If the NHL is able to lower the salary cap under a new collective bargaining agreement, which it is drastically looking to do, then it will alter how many teams are able to construct their teams going forward. Free agency will look quite different in the upcoming seasons whenever the new agreement is implemented, but it could also affect how teams pursue current players via trades right now. Most notably, the Rick Nash trade sweepstakes may be narrowed down to just two teams, the Detroit Red Wings and New York Rangers.
Both the Red Wings and Rangers are on the list of approved teams to which the Columbus Blue Jackets can trade Nash as of now. The other four teams on the list are the Boston Bruins, Philadelphia Flyers, Pittsburgh Penguins and San Jose Sharks. But making matters even more difficult is that not only are the Blue Jackets looking for an elite package in return for Nash, whatever team acquires the talented forward will have to absorb his contract and a $7.8 cap hit for the next six seasons.
While that already seems challenging right now, things will only get worse once a new salary cap is put into place, with all signs pointing toward it becoming much lower. And teams such as the Sharks and Bruins are already unwilling to part with top prospects as well as taking on Nash’s large salary, while the Flyers and Penguins may not be fully able to absorb such a hit already, and they almost certainly would be unable to make a trade after a new agreement is reached with a much more owner friendly cap.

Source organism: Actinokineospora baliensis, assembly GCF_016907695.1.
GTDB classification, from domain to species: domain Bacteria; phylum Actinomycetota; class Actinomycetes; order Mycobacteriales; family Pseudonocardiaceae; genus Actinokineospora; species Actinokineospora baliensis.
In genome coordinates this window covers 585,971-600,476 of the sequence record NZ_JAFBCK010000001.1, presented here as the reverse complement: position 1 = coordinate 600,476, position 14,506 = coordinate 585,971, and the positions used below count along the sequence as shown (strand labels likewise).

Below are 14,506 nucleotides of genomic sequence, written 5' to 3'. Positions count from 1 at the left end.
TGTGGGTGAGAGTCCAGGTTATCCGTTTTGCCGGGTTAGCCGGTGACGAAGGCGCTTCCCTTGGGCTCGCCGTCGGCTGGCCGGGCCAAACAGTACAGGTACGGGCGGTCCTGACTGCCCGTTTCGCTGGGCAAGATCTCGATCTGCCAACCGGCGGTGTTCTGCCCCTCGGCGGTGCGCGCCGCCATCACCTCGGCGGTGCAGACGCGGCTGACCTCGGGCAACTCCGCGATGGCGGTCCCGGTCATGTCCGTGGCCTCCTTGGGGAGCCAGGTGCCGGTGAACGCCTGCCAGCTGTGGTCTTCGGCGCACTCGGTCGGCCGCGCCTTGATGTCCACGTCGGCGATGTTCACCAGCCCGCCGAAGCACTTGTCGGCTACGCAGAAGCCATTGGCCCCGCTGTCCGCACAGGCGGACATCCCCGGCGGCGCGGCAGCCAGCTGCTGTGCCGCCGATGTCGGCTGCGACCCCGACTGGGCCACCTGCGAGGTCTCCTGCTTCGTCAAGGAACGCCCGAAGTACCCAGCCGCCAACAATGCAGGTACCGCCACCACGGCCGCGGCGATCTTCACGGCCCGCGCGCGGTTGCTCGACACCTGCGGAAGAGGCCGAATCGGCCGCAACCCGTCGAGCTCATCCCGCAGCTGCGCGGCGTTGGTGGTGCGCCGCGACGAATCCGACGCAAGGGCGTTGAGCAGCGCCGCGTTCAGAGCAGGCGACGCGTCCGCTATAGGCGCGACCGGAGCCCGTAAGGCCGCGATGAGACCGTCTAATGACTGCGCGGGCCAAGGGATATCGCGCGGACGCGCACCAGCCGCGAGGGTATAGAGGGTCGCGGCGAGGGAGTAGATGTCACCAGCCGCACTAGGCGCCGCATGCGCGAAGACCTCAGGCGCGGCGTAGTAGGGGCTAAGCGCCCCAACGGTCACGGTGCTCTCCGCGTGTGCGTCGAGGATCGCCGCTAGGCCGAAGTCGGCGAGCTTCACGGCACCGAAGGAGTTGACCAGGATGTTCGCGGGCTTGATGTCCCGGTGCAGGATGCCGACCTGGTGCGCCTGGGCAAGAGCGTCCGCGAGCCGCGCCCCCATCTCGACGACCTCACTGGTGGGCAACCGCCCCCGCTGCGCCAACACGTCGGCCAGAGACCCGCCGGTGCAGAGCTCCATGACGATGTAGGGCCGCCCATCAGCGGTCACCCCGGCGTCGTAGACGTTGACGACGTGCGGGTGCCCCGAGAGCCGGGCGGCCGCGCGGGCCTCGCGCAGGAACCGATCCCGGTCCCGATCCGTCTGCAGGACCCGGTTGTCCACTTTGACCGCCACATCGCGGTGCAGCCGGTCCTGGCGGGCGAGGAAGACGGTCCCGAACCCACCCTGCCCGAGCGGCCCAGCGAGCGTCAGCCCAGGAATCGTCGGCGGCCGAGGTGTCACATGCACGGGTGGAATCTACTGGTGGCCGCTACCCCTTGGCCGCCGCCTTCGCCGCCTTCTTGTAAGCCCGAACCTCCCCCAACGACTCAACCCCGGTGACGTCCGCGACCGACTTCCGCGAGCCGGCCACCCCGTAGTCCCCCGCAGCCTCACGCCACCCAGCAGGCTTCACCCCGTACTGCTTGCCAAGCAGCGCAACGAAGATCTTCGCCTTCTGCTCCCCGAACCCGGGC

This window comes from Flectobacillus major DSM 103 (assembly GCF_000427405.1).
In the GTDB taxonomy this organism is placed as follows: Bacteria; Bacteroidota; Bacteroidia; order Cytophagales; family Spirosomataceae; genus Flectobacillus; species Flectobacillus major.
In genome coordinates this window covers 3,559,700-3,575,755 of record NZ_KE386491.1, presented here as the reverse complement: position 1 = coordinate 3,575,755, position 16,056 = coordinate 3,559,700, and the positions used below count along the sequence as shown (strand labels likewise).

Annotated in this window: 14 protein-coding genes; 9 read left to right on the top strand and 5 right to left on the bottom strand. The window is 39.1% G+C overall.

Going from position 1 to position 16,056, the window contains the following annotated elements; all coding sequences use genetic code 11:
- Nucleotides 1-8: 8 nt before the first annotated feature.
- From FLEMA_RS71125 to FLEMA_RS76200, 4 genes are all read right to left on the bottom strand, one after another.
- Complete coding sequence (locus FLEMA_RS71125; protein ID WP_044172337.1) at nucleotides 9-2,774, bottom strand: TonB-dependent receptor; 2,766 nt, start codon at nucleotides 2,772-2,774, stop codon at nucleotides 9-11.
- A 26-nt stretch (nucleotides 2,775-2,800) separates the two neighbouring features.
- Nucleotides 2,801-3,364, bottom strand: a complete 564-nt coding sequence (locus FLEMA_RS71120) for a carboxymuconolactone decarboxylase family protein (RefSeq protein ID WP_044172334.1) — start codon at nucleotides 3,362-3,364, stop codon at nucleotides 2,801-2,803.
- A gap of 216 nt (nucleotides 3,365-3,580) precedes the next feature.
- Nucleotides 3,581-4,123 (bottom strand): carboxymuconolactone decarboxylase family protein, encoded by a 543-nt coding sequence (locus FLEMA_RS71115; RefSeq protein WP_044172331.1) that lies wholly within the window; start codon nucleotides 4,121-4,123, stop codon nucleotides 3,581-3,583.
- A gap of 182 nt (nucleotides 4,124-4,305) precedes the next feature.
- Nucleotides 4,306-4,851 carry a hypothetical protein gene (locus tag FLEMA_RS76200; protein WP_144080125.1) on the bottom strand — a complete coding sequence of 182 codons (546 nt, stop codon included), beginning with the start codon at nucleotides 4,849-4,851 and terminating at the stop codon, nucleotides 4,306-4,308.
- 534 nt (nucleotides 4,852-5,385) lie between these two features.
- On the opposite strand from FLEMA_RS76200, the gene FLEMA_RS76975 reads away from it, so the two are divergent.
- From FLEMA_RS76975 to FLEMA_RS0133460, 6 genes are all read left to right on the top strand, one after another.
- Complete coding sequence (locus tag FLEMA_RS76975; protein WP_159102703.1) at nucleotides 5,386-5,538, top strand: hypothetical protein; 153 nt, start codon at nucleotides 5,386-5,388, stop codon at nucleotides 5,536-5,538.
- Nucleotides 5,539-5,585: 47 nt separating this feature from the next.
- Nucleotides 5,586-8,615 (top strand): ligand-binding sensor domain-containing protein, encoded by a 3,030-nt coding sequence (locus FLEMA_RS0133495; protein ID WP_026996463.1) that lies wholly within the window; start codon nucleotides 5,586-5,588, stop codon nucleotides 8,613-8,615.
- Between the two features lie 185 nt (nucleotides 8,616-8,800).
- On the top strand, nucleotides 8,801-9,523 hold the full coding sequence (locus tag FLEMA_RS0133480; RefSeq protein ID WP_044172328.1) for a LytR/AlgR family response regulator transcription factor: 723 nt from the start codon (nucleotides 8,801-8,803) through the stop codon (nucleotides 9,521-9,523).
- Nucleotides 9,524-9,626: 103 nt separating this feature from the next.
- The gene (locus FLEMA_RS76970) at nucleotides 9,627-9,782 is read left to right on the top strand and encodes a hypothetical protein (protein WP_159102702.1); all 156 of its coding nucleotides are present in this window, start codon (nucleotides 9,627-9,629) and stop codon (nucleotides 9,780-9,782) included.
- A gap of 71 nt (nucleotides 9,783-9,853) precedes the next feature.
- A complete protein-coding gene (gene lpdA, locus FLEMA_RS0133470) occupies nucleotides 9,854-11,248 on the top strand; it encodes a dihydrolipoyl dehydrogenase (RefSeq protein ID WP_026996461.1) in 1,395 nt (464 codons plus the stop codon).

With that being said, that means we could be down to two teams who could still pursue a deal for Nash, and that also means that the Blue Jackets would lose a bit of leverage in terms of having to finally possibly lower their high asking price.
After all, how much can you ask for if only two teams are involved in the bidding, and even then, will they be as keen on acquiring a player with a huge cap hit such as Nash? Add in the fact that Nash could hold out if he is not traded to one of those six teams, then Columbus needs to be prepared to accept much less for one of their top offensive players.
Especially once you consider that only the Red Wings ($16.8 million) and the Rangers ($15.1 million) have space available right now, but that will change once the cap is no longer based on a space of $70.3 million. If that number is dropped, say perhaps even up to $10 million, what will happen at that point?
The Blue Jackets may want to expedite this entire trade process now, because it is only going to get a lot harder down the road.